Convince your organisation about the value of usability

Sarah Winters, , Usability

Warning: this is not a complete solution to turn your organisation from being a navel-gazing, vanity-publishing behemoth to a user-centred haven of creativity.

It’s just a collection of things I have found useful over the years.

We’re all in this together

I’m very lucky to be able to travel around a lot chatting to all sorts of people in the web industry. The one thing I hear the most is: “how can I get my company to listen to me? I am trying to do all that you are doing but they don’t get it.”

I have massive sympathy. I was in exactly that position a few years ago. Let me tell you a tale….

The beginning

I ran a small team taking 185 sites into one site.

The team had content people and two designer/dev types. My little team and I wrote a content, design and dev style guide that was to be used on millions of pounds’ worth of transactions the organisation was churning out.

I asked my director for money to put it into user research. The answer was no. I explained the impact of getting this wrong. The answer was no. Apparently, there was no money for such frivolity. If I knew what I was doing, it would be fine. The implication there, of course, is: if you need to test it Sarah, you are crap at your job.

So it went live. Just like that. It was our best guess. My little team were a talented bunch and it didn’t do badly. The transactions were put into the new style and then into user research and each time an error was found in the style guide. But we could change it, right?


We could change it if it was little but anything fundamental and we were told to stop mucking about and that we didn’t know what we were doing.

It wasn’t an environment for learning. It wasn’t a place where you could get things wrong. If you did, it was because you were quite clearly rubbish at your job.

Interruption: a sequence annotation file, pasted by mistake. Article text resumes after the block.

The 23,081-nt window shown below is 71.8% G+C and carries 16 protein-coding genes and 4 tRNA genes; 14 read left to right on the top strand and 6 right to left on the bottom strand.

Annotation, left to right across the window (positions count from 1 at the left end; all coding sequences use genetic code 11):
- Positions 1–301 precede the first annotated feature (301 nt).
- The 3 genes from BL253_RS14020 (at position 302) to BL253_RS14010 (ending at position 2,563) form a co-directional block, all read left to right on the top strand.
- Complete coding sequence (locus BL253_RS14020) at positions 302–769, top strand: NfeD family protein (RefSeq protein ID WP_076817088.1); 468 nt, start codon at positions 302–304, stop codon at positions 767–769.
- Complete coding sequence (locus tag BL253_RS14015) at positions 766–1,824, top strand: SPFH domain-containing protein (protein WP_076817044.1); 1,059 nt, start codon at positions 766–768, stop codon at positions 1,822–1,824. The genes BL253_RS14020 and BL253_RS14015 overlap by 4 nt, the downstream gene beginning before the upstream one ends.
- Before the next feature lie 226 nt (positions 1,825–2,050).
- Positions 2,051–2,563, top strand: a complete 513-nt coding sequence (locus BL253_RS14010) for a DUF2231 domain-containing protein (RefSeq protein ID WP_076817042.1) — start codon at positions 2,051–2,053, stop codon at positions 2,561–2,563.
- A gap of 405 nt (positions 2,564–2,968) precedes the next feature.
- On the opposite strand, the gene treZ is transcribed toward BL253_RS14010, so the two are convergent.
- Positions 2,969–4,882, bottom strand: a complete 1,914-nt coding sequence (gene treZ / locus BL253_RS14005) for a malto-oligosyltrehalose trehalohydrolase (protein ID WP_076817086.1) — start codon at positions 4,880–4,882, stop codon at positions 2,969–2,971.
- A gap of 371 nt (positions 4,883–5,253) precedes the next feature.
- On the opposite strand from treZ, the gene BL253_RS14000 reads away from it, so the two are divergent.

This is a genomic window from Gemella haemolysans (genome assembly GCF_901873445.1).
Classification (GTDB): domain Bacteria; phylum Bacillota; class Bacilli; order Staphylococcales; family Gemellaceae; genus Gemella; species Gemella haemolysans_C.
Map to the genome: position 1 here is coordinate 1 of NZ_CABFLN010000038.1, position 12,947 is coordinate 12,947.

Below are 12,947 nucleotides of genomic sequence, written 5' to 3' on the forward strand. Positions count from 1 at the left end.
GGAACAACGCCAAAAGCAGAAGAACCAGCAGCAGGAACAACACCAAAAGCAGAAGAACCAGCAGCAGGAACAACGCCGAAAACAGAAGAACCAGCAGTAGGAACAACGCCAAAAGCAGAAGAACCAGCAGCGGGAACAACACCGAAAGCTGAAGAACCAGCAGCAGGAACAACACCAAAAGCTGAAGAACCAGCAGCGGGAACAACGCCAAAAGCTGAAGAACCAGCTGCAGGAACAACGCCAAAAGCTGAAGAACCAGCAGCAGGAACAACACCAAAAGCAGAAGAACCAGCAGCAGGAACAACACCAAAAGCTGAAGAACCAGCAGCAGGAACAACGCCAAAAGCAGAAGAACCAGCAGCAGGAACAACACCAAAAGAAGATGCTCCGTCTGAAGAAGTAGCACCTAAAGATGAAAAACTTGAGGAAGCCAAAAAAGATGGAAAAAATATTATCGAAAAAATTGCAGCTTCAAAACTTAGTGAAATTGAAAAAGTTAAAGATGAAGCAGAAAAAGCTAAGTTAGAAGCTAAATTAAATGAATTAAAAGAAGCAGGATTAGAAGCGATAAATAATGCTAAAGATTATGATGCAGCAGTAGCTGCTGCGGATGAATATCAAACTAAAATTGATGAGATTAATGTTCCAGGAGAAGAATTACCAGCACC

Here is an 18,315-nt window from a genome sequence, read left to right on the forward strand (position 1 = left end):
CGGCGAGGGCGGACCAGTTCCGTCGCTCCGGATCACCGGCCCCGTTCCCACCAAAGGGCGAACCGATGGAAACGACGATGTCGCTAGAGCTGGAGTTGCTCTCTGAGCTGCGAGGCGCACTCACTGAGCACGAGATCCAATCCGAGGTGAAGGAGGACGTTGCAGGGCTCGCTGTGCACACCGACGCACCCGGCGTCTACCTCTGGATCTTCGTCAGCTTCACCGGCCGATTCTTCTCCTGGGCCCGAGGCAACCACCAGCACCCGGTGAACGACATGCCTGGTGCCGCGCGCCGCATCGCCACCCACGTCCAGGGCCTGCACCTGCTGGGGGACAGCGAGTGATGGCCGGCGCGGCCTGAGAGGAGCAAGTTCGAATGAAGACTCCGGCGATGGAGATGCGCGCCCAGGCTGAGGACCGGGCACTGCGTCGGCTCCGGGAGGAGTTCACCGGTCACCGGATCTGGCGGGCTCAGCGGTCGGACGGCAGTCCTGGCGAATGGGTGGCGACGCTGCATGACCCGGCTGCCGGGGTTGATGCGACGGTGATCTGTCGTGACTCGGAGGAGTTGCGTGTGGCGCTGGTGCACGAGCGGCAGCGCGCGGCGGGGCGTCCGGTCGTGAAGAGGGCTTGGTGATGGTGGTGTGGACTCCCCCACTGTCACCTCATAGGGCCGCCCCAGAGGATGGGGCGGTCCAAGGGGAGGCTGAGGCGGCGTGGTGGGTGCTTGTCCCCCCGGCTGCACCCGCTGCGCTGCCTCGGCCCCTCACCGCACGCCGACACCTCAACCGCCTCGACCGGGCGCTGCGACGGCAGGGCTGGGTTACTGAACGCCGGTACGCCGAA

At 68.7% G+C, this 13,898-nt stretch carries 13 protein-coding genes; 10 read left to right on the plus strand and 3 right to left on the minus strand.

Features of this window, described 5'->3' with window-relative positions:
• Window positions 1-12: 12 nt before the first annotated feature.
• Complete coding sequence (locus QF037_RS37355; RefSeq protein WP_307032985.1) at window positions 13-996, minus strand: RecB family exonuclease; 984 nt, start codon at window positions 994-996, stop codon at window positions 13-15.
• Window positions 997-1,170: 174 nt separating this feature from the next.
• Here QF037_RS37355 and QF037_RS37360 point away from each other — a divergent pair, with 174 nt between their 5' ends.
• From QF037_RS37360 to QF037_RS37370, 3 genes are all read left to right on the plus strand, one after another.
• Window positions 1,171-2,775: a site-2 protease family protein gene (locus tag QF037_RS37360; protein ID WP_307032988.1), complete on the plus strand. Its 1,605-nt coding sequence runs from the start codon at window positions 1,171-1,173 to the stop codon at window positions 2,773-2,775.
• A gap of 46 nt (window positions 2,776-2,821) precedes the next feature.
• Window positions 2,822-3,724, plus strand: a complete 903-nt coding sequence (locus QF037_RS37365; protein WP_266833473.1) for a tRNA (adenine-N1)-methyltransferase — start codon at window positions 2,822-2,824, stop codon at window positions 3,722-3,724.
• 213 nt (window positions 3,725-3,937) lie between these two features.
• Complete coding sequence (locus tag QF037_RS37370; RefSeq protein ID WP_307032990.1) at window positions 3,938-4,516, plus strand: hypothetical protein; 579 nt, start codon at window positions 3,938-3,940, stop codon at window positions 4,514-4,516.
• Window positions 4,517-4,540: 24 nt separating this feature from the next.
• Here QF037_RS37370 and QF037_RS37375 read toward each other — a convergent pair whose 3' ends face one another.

Turning point

This was where I stopped. I felt a massive responsibility. I was influencing millions of pounds’ worth of project money. I was putting millions of users through our ‘best guess’.

That’s just not good enough.

I couldn’t persuade my boss but I started to find ways to influence the people who owned the products.

Number 1 rule: respect

The first, most important, and sometimes hardest, rule is to respect the person you are talking to.

It’s difficult at times. Especially when someone is talking down to you (I am a woman in tech, I get that a lot.) But it is so important to show it – and try to feel it.

I do this by trying to question a lot and listen a lot. The thing with humans is, quite often, we think other people know what we know. Or everyone remembers the way we remember. It’s simply not the case.

Sometimes, people genuinely come to daft conclusions because they don’t know something or they remember a meeting in an entirely different way to us. That’s because they have different baggage they bring with them.

There’s a line from the agile methodology I love. It says:
“Everyone did the best job possible with the information they had at the time.”

By remembering this, you start to get an idea that someone isn’t ‘blocking’ you; they are just in a different space with different information.

To get your idea across really well, you need to bridge that gap between what you think you both know and what you actually know.

I use the techniques below to bridge that gap.

If you are challenging the way an organisation thinks, some may see it as a direct challenge to the organisation’s intelligence. No matter what you say, they’ll hear ‘you are doing it wrong. I am right. Stop being dumb.’ It’s not what you are saying at all. It’s just what they hear. There’s ways around that. These are a couple that have worked for me:

Show, don’t tell

When you are talking to someone about a new idea, have something to show.

It can be bits of paper with line drawings on, little prototypes, someone else’s data that supports your idea – anything.

When talking in the abstract, you are allowing people to fill in gaps in their head – they may not tell you what they are thinking but still say no. Have something tangible to look at, point at, and work out.